Yes, it had to happen: Kumal’s luck finally ran out.
This was an improvised scenario aimed at switching the narrative track towards Caldeia, where I intend to run the Kithtakharos adventures next. Sitting down at the table, I pulled together a number of leftover plot threads – campaigns start to write themselves after a while. So there were undead guardians, a Daughter of Hordan, a handsome slave in vigorous good health, a Valkyrie, assorted Valk on warponies, a dark and stormy night, and a cave.
“We are NOT going in that cave,” said the Warforged. “There’s always something nasty in caves.”
Deftly bypassing the cave (and its undead guardians), the party treks on through the night and the pouring rain.
At length, they come upon an encampment, with a couple of dozen Valk and their tents, the leaders debating something with a Valkyrie. The Warforged hates Valk, and is all for slaughtering them on the spot. Nessime takes a more reasoned approach, and being unsure what to do, consults the Hindrances on her character sheet as I often counsel players to do in these situations.
- Heroic. Are the Valk in trouble? No, so Nessime does not have to help them.
- Loyal: Friends. Are the Valk her friends? No, so this Hindrance doesn’t come into play.
- Vow: Fight evil until the last fire goes out (she is a paladin of Hulian, in effect). Are the Valk evil? Well… they worship demons. They speak the same language as demons. Close enough.
They approach stealthily, and The Warforged opens hostilities with a Fear spell. All the lesser Valk and the warponies flee in panic, but by virtue of not running away, the Valkyrie reveals herself to be a Wild Card. Gutz then taunts her something rotten, one of his favourite tactics, and she becomes Shaken. This buys the party enough time to drop an overpowered Blast spell on her, killing her outright despite the liberal application of GM Bennies.
Searching the wreckage, they discover a slave hiding in the Valkyrie’s tent, which also contains a map, a half-written letter, and a strange leathery object somewhat bigger than a football.
“Do you have a name?” asked Nessime.
“Yes, ma’am,” replied the now-freed slave. “Antaeus.”
“Oh you poor thing,” she said. “I am so sorry.”
This leaves Antaeus in a state of confusion, little knowing that throughout the campaign the only NPCs to survive encounters with the party have been those without names (and Kumal the Smiling); having a name ensures NPC death, or so the party now believes.
Antaeus declines to join the party, even after gifts of weapons and armour, but does agree to travel with them to the next town, wherever that might be. He explains that he was a prisoner of war from the Kyrosian rebellion the PCs fought in some time ago, sold as a slave and passed from merchant to merchant until the Valk picked him up. Had they kept on with this line of questioning they might have learned something truly useful, but since it’s not something Antaeus wants to talk about he doesn’t volunteer it. The party instead becomes distracted by the map and letter. The letter is apparently from the Valkyrie to someone called Baltazar, which several of the party recognised as a Tricarnian name, explaining that she has the object he seeks and is bringing it to him in Caldeia. (Gutz immediately reasons that this must be the leathery object, and it is therefore valuable and should be carried off.) The map is interesting partly because it exactly matches the map Gutz liberated from his erstwhile colleagues early in the campaign, which he was told by said colleagues showed the location of a great treasure, and partly because it has little pictures of Warforged on it, in the Caldeian swamps.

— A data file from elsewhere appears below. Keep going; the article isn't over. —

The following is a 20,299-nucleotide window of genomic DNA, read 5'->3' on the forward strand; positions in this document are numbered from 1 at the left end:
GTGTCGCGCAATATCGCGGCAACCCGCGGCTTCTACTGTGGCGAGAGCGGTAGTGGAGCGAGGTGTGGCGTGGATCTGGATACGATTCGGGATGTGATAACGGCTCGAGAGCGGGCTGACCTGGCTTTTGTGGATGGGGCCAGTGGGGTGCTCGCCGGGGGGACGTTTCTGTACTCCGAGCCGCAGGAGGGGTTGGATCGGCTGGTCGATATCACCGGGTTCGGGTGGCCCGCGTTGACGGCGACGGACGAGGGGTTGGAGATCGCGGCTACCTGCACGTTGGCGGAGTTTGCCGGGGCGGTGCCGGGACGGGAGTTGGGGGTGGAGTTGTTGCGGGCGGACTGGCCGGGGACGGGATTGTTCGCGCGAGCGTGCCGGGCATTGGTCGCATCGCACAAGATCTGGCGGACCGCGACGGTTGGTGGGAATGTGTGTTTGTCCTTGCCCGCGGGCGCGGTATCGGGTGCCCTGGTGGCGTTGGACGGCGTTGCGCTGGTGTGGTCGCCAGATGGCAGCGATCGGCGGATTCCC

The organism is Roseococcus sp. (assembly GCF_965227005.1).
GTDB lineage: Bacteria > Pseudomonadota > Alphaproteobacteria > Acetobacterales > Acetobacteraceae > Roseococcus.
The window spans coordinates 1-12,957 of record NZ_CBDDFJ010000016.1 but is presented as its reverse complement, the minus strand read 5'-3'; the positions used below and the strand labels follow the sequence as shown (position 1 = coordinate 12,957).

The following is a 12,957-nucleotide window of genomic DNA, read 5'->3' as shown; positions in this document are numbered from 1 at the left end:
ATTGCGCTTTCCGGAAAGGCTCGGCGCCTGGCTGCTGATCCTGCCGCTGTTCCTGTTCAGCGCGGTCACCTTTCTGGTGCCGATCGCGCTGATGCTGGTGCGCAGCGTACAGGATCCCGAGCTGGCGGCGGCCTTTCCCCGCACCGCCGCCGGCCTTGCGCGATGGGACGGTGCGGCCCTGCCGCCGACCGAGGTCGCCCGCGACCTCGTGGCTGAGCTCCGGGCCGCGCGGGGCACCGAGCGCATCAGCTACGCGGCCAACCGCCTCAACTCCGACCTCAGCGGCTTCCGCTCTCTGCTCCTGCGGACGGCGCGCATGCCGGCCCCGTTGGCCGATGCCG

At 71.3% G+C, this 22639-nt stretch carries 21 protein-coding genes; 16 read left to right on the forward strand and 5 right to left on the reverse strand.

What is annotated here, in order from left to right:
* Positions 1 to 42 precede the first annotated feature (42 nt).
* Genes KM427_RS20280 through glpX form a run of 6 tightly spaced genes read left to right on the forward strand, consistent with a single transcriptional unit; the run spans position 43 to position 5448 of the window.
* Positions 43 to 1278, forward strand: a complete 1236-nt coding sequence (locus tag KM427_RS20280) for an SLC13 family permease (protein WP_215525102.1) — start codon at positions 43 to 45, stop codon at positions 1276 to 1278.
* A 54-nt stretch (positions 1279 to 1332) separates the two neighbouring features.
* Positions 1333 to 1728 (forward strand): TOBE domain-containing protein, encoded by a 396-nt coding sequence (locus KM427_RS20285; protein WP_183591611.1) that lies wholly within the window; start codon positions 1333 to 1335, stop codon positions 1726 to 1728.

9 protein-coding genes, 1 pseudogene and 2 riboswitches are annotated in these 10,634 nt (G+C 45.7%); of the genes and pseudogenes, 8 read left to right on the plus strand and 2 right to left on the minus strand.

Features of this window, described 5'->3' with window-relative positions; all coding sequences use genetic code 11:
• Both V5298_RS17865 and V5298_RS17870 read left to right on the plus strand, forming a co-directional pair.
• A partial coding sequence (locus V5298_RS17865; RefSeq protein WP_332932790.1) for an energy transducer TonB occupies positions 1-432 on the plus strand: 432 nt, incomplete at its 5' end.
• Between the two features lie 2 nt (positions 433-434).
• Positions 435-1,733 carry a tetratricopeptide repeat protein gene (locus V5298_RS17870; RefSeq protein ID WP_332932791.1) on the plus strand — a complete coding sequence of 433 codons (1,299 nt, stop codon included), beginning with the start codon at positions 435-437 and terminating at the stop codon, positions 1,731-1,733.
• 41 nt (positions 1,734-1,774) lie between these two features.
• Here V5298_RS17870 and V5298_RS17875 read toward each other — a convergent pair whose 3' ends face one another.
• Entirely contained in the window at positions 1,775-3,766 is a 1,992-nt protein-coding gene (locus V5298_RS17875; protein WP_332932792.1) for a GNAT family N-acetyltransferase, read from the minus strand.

By now the party is getting the idea, and decides to press on south towards Caldeia. They come to a river, and determine (rightly) that if they follow it downstream they should come to the swamps. After a little while, they encounter the warponies, who have somehow got onto the other side of the river. There is much debate about how to cross the river to get to them, but at length this plan is abandoned.
A little while later, they encounter the Valk, who are looking for their warponies. Now that it is daylight, Kumal the Smiling (for it is he) recognises his opponents. He bullies the other Valk into attacking the party (because he hates them), then attempts to sneak off (because he is terrified of The Warforged, and not without reason).
Outnumbered three to one by dismounted nomad archers, the party is undaunted. The Warforged fires off his signature Blast spell against Kumal, and incinerates him, again despite GM Bennies.
Gutz takes a moment to honour the memory of a worthy foe, while Nessime uses Beast Friend and an excellent Persuasion roll to convince a swarm of nearby meerkats that the Valk are attempting to steal their territory. Two of them fall under a whirlwind of tiny teeth, claws, and offers of cheap warpony insurance.
Gutz drops a couple with arrows, The Warforged barrels into the closest group and whacks them silly with his Enchanted Sorceror’s Frying Pan, and once they reach 70% casualties the survivors break and run.
Antaeus is volunteered to pick up and carry the loot (mostly composite bows), since the party forgot he was there and didn’t use him in the fight. (He was quite happy with that, and they didn’t seem to need his help.)
It is without further incident that the group travels downriver into the swamps, to the sleepy village of Kithtakharos, which I must now read up on.
If you have worked out what that leathery object is, don’t tell them, it’ll spoil the surprise.